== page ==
Prescriptions obtained through the mail program are generally 
less expensive, he noted, because the government gets federal 
pricing. Also, the patient can receive three times the quantity 
for the same co-pay as through a TRICARE retail pharmacy. 

Davies noted there is no co-pay for prescriptions filled at 
military hospital and clinic pharmacies. This, he said, is the 
best financial value for beneficiaries. 

Beginning April 1, 2001, military retirees age 65 and over 
will be provided the same pharmacy benefit offered to 
beneficiaries under age 65. 

Davies said the TRICARE Senior Pharmacy program would replace 
both the Pharmacy Redesign Pilot programs conducted since July 
at Fleming, Ky., and Okeechobee, Fla. 

Persons who turn 65 before April 1, 2001, may participate in 
the pharmacy program without having Medicare Part B, but those 
who turn 65 after April 1 must be enrolled in Medicare Part B to 
participate, officials noted. 

- USN - 

HEADLINE: Safety, Common Sense Help Ensure Happy Holidays 

By Staff Sgt . Kathleen T. Rhem, American Forces Press Service 

WASHINGTON -- I've always felt there are two important things 
to keep in mind during the holidays: Don't let baby mistake the 
light-up nose on your Rudolph decoration for her "Baby's 1st 
Christmas" pacifier, and go easy on the rum if you share the 
eggnog with your cat. 

But, believe it or not, DoD safety officials have tips they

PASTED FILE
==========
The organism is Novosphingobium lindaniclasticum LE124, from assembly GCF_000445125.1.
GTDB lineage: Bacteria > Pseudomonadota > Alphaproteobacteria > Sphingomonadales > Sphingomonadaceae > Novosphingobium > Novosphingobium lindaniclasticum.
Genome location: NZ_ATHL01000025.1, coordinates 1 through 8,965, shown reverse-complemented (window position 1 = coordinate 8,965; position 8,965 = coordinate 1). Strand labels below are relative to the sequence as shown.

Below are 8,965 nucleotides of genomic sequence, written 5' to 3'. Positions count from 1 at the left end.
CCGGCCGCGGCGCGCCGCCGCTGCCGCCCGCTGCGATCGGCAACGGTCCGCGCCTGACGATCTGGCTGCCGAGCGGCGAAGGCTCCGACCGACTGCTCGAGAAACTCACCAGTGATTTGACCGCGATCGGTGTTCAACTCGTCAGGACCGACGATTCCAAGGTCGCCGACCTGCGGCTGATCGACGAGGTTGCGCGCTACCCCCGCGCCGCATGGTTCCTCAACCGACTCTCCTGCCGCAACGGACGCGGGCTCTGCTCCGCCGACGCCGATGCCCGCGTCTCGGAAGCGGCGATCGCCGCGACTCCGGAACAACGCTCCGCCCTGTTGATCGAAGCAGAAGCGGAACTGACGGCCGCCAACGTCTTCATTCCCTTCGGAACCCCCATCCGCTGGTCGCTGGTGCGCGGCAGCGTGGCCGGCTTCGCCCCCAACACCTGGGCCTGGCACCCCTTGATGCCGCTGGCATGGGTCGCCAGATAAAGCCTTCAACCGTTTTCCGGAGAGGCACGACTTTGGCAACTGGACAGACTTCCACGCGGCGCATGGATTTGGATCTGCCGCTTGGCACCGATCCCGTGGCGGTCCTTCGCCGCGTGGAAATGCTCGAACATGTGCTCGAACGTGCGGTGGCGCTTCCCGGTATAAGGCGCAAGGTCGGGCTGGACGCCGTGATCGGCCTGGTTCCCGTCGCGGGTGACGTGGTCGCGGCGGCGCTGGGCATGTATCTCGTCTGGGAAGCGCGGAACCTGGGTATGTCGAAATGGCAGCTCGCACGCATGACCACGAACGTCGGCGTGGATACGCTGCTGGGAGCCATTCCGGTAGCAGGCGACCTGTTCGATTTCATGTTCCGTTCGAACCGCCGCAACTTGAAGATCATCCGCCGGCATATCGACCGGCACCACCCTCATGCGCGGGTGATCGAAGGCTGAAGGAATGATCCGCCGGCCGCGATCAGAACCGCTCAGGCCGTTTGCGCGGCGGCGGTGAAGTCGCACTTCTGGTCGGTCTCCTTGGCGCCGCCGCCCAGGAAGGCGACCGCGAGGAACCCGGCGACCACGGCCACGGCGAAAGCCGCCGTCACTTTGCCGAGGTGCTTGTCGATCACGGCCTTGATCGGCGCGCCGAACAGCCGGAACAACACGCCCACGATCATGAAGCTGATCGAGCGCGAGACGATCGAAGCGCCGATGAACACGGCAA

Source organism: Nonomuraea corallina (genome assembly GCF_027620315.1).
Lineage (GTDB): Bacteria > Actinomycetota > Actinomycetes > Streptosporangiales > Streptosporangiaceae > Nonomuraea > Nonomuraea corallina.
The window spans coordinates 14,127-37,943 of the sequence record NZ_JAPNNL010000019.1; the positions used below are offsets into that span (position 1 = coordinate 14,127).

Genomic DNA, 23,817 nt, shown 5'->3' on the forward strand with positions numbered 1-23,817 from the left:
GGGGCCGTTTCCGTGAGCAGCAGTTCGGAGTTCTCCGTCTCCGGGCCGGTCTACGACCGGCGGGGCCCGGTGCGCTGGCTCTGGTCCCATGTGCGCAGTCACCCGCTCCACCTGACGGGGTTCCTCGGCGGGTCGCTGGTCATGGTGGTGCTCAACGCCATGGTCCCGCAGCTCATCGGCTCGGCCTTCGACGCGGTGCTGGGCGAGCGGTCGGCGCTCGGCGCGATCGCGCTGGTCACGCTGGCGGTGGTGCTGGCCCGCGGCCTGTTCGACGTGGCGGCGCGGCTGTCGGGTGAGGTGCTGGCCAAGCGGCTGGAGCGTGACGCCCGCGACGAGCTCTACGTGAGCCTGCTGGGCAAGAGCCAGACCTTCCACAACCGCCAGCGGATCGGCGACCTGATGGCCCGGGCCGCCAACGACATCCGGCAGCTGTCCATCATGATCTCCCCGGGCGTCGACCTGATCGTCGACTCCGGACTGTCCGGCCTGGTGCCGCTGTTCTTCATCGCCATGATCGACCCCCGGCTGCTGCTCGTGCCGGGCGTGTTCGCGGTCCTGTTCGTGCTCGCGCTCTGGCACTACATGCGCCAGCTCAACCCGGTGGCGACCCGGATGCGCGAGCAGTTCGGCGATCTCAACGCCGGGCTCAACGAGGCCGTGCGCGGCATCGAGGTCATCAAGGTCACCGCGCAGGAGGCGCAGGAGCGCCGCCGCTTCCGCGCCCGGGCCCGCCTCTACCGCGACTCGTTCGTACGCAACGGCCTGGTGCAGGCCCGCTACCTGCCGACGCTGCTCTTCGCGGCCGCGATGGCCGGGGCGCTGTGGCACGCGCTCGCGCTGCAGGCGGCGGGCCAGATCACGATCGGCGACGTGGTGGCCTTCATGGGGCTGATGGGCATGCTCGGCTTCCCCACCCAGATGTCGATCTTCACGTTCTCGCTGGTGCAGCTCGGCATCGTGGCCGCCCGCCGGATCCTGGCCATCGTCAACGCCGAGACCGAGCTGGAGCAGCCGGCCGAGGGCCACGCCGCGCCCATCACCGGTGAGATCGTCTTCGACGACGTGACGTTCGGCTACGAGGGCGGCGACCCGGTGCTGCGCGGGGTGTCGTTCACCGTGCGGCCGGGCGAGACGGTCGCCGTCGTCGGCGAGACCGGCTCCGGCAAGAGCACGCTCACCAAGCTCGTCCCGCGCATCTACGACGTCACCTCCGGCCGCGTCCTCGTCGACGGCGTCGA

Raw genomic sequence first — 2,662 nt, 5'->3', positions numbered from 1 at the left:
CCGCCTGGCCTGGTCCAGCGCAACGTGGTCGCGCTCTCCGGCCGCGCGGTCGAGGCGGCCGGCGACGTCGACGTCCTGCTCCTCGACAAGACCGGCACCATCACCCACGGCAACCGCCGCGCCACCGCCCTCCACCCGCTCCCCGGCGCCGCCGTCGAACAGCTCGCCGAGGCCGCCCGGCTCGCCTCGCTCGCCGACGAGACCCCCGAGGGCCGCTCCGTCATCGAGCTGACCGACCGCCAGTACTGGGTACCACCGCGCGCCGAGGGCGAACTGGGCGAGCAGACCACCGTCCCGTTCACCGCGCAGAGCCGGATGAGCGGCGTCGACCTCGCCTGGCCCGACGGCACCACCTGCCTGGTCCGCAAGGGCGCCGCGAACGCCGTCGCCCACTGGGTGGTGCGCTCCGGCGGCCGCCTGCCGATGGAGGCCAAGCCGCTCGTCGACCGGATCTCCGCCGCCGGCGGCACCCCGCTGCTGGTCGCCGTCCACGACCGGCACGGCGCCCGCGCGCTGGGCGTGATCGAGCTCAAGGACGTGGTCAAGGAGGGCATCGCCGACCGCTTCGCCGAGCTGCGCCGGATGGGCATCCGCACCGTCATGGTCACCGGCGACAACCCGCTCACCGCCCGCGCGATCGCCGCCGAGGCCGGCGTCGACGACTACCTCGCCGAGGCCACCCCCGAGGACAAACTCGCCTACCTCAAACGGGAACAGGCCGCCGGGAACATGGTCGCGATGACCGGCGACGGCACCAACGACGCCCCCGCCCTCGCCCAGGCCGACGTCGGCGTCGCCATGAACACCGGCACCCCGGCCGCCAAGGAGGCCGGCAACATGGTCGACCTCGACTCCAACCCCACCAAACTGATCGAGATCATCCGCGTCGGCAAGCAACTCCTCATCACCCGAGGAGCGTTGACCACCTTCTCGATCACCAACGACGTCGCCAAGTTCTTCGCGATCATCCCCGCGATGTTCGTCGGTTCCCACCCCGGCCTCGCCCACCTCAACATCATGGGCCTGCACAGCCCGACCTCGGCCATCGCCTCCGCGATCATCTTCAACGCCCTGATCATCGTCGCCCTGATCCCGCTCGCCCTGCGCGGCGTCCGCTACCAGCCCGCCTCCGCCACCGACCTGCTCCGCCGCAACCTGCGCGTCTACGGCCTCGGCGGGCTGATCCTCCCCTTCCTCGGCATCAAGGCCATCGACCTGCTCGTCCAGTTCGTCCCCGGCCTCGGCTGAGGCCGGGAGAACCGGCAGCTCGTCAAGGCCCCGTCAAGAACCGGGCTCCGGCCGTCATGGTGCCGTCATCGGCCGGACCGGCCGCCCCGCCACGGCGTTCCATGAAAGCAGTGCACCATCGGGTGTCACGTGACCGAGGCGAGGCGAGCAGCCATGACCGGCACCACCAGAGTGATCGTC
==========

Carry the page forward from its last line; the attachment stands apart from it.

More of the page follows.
insist are better than mine. 

Christmas trees are central to many families' holiday 
celebrations and yet can be among the most dangerous . Keep 
these tips in mind when selecting and decorating yours : 

- Think fresh! Dry trees are an extreme fire hazard. Only a 
few needles should fall when you shake a fresh tree, and needles 
should bend but not break. 

- Keep your tree outside in a bucket of water until you're 
ready to decorate. 

- Cut a two-inch diagonal slice off the bottom before 
bringing it inside and keep water in the stand. A diagonal cut 
allows your tree to "drink" more. 

- Keep your tree out of traffic areas and at least three feet 
from heat sources and fireplaces. 

- It's easy to assume that your lighted decorations are OK 
this year because they worked when you put them away last year. 
Not so. Inspect them carefully before use, and be especially 
alert for worn or cracked wires . Make sure all light sets have 
an Underwriters Laboratory (UL) or Factory Mutual (FM) label. 
Also avoid overloading outlets and extension cords. 

The Centers for Disease Control and Prevention in Atlanta 
suggest the following safe-handling tips for your holiday eats . 
Additional information can be found on the Internet 
<www . cdc . gov> 

- Wash hands before and after preparing food, especially 
after handling raw meat and poultry. 

- Keep raw meats and poultry separate from other foods . 
Clean and disinfect cutting boards and kitchen surfaces after 
preparing food, and use different plates and utensils for cooked